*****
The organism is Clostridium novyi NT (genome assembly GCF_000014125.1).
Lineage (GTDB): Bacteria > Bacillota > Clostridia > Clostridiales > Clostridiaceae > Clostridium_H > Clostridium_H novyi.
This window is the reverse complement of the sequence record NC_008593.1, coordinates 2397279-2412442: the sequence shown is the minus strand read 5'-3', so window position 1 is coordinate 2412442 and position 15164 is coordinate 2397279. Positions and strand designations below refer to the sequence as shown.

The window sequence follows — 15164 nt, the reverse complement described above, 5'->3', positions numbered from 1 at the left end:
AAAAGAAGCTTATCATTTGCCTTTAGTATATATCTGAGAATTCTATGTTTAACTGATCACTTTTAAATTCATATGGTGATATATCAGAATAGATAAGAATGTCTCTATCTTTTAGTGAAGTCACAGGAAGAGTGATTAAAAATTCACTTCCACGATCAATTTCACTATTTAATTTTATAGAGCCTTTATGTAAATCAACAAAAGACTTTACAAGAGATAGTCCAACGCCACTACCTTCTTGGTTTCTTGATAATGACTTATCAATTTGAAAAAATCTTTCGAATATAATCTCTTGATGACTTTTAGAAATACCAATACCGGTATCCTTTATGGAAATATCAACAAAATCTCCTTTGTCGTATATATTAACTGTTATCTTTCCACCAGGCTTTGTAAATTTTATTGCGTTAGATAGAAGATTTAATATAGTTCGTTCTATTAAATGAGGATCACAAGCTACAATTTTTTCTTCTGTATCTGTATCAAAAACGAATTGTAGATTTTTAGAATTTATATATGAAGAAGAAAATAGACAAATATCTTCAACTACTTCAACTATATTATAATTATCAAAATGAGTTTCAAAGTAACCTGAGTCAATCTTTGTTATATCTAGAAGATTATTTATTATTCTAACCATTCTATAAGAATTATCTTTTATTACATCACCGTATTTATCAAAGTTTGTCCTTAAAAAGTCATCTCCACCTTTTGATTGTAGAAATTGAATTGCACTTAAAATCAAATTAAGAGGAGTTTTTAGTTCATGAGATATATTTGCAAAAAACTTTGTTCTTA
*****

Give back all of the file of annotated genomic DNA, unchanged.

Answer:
The organism is Clostridium novyi NT (genome assembly GCF_000014125.1).
Lineage (GTDB): Bacteria > Bacillota > Clostridia > Clostridiales > Clostridiaceae > Clostridium_H > Clostridium_H novyi.
This window is the reverse complement of the sequence record NC_008593.1, coordinates 2397279-2412442: the sequence shown is the minus strand read 5'-3', so window position 1 is coordinate 2412442 and position 15164 is coordinate 2397279. Positions and strand designations below refer to the sequence as shown.

The window sequence follows — 15164 nt, the reverse complement described above, 5'->3', positions numbered from 1 at the left end:
AAAAGAAGCTTATCATTTGCCTTTAGTATATATCTGAGAATTCTATGTTTAACTGATCACTTTTAAATTCATATGGTGATATATCAGAATAGATAAGAATGTCTCTATCTTTTAGTGAAGTCACAGGAAGAGTGATTAAAAATTCACTTCCACGATCAATTTCACTATTTAATTTTATAGAGCCTTTATGTAAATCAACAAAAGACTTTACAAGAGATAGTCCAACGCCACTACCTTCTTGGTTTCTTGATAATGACTTATCAATTTGAAAAAATCTTTCGAATATAATCTCTTGATGACTTTTAGAAATACCAATACCGGTATCCTTTATGGAAATATCAACAAAATCTCCTTTGTCGTATATATTAACTGTTATCTTTCCACCAGGCTTTGTAAATTTTATTGCGTTAGATAGAAGATTTAATATAGTTCGTTCTATTAAATGAGGATCACAAGCTACAATTTTTTCTTCTGTATCTGTATCAAAAACGAATTGTAGATTTTTAGAATTTATATATGAAGAAGAAAATAGACAAATATCTTCAACTACTTCAACTATATTATAATTATCAAAATGAGTTTCAAAGTAACCTGAGTCAATCTTTGTTATATCTAGAAGATTATTTATTATTCTAACCATTCTATAAGAATTATCTTTTATTACATCACCGTATTTATCAAAGTTTGTCCTTAAAAAGTCATCTCCACCTTTTGATTGTAGAAATTGAATTGCACTTAAAATCAAATTAAGAGGAGTTTTTAGTTCATGAGATATATTTGCAAAAAACTTTGTTCTTA